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International immunology

The differential characterization of GPR55 receptor in human peripheral blood reveals a distinctive expression in monocytes and NK cells and a proinflammatory role in these innate cells.


PMID 25344934

Abstract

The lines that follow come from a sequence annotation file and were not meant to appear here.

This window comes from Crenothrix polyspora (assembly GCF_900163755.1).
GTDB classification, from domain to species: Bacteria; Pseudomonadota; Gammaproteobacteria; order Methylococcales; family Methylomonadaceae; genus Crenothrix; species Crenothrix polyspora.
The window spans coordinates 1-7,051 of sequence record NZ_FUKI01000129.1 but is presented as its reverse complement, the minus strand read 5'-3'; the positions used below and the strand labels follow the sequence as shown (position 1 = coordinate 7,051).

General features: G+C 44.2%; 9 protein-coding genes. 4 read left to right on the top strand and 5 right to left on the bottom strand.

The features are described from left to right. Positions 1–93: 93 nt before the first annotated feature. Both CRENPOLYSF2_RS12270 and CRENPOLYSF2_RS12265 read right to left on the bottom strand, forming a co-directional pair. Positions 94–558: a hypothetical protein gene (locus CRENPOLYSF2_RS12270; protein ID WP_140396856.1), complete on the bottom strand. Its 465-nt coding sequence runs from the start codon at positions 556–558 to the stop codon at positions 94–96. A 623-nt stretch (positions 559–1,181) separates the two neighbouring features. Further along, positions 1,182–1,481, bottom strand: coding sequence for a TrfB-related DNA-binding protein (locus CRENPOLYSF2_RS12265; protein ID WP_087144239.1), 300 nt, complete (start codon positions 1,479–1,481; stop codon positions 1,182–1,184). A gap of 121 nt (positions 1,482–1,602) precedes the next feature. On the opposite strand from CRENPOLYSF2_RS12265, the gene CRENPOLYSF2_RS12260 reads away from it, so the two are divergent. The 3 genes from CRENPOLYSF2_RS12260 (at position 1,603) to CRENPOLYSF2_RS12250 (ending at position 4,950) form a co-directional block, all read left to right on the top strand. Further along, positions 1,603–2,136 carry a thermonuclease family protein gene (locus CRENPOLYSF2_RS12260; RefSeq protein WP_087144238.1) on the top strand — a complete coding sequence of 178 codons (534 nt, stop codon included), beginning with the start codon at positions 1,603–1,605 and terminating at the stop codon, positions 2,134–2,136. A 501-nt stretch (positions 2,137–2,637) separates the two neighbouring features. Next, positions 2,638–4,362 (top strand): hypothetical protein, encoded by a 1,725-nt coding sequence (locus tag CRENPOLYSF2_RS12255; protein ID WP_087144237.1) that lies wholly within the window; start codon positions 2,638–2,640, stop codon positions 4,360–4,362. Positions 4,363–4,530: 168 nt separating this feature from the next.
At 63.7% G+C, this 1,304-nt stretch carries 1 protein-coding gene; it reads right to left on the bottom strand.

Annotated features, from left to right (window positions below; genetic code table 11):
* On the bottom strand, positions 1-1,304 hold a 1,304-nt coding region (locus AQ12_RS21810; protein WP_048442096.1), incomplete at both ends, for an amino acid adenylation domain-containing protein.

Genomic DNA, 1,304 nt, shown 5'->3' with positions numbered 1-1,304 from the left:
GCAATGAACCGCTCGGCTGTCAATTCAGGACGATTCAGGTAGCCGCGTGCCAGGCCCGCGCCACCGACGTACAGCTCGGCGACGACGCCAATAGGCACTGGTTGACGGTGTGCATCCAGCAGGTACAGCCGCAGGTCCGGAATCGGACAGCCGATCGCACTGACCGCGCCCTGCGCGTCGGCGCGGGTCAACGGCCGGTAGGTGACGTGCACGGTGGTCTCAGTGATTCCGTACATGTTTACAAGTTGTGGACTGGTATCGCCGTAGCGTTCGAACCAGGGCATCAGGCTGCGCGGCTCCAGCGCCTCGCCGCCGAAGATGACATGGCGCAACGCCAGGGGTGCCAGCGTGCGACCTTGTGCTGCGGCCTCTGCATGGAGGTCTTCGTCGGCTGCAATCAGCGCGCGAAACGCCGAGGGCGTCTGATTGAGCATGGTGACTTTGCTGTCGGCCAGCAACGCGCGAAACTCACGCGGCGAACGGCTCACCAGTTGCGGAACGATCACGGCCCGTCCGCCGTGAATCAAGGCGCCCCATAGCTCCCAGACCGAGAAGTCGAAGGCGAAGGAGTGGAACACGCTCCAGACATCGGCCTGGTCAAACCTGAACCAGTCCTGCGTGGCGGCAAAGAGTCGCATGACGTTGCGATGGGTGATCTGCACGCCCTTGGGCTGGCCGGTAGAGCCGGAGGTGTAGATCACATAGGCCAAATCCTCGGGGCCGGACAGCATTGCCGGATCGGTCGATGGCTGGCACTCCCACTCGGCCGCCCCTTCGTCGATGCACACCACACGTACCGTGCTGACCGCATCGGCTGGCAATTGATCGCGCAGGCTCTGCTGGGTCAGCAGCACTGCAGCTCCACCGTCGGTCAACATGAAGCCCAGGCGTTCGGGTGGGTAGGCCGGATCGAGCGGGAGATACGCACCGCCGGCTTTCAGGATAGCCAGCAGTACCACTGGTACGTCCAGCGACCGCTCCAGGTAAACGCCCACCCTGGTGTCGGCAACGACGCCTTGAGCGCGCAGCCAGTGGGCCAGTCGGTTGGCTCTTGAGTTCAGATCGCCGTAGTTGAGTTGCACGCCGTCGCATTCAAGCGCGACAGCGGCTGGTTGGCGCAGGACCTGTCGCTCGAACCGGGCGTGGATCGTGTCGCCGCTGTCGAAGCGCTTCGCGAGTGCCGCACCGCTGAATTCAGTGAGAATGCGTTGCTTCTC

G protein-coupled receptor 55 (GPR55) is activated by endogenous, plant-derived and synthetic cannabinoids. Recent studies reported a broad tissue distribution for GPR55 and found prominent roles for this receptor in inflammatory pain, gut and bone physiology, as well as cancer. However, little is known about the expression and function of GPR55 in immune cells. To address this question, we performed a detailed characterization of GPR55 in different human innate and adaptive immune populations using polychromatic flow cytometry and we found that monocytes and NK cells expressed remarkable levels of this receptor compared to several cells of adaptive immunity. GPR55 activation by the specific agonist O-1602 boosted IL-12 and TNF-α production, and decreased endocytic activity, in LPS-activated monocytes. In addition, it increased CD69 activation marker expression, granzyme B and CD107a-dependent cytotoxicity and IFN-γ and TNF-α production in NK cells activated by both IL-2 and IL-12. These over-stimulatory effects of GPR55 were antagonized by its selective antagonist cannabidiol. Altogether, our data thus unveil a proinflammatory role for GPR55 in innate immunity that may be important for the design of new immune therapeutic strategies.